Chicago Boss: A Web Framework Built for Comfort (and Speed)

By Erlang Central | Published: March 18, 2013

We all know that Erlang is great for building complicated distributed systems, but did you know that building a website in Erlang is as easy as using Ruby on Rails? In this talk I’ll introduce you to Chicago Boss, the web framework that takes care of all the hard parts of Erlang/OTP for you, letting the developer focus on building a great website. I’ll explain why Erlang is an excellent choice for delivering web content, give a high-level overview of the Chicago Boss architecture, and explicate the philosophy behind some of CB’s controversial design decisions. In the process we’ll cover CB’s high-performance template system, its custom compiler chain and language-integrated query syntax, its unique approaches to e-mail and i18n, and everything in between. Some practical code examples will be included at the end. All levels of expertise are welcome.

Talk objectives: The goal of the talk is to help attendees to appreciate the strength of Erlang as a web development platform, gain a high-level understanding of Chicago Boss internals, and get inspired to build their next website with Chicago Boss!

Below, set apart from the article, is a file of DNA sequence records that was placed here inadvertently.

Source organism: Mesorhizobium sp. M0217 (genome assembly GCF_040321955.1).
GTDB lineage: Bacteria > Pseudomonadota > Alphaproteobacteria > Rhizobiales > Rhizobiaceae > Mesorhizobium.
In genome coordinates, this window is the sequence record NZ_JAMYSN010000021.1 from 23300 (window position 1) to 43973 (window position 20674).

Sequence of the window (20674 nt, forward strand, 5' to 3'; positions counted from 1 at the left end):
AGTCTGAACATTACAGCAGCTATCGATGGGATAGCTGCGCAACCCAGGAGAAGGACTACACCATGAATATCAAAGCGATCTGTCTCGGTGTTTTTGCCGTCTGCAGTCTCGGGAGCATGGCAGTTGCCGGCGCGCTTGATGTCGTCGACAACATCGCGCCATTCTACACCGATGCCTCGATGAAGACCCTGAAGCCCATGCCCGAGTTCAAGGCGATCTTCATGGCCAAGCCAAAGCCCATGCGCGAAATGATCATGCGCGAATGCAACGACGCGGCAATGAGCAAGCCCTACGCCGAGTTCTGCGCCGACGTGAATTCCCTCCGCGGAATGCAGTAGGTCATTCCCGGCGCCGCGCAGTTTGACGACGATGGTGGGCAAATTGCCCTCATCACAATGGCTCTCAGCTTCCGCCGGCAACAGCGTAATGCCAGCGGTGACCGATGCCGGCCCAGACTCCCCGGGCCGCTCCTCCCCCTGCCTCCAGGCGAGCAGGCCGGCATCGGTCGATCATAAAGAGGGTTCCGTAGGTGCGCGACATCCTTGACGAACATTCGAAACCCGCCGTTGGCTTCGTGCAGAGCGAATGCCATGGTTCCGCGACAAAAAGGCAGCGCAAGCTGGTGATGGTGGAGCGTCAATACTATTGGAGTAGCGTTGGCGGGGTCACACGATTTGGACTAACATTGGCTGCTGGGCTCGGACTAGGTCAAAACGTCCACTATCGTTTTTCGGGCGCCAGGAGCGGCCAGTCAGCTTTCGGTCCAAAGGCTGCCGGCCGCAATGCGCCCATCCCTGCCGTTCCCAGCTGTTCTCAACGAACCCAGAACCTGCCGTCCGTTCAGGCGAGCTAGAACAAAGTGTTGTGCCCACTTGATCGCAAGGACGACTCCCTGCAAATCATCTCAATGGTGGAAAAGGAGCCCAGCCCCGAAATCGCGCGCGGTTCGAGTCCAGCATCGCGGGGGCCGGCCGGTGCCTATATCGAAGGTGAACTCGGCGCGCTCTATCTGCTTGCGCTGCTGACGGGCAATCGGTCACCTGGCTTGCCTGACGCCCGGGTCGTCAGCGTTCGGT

Target audience: This talk will appeal to Erlang developers looking to expand their toolbox, web developers who are new to Erlang, and anyone who thinks a person must be certifiably insane to want to build a website in Erlang.
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  • Evan Miller

    Creator of Chicago Boss
    University of Chicago

    After graduating from Williams College with a bachelor's degree in physics, Evan moved to California where he slung a pager for, devised monitoring systems for IMVU, and moonlighted as an Nginx module developer for 2 years. The experiences led him to believe in the importance of reliable systems and the power of non-blocking I/O, and hence, to Erlang. He is now the maintainer of the ErlyDTL template compiler and the author of Chicago Boss, a full-stack Erlang web framework. Since 2008 Evan has been pursuing a Ph.D. in economics at the University of Chicago, where he specializes in econometric computational methods. Most recently he released Wizard, a desktop program that makes it easy to perform sophisticated statistical analyses on your Mac.

    Evan Miller

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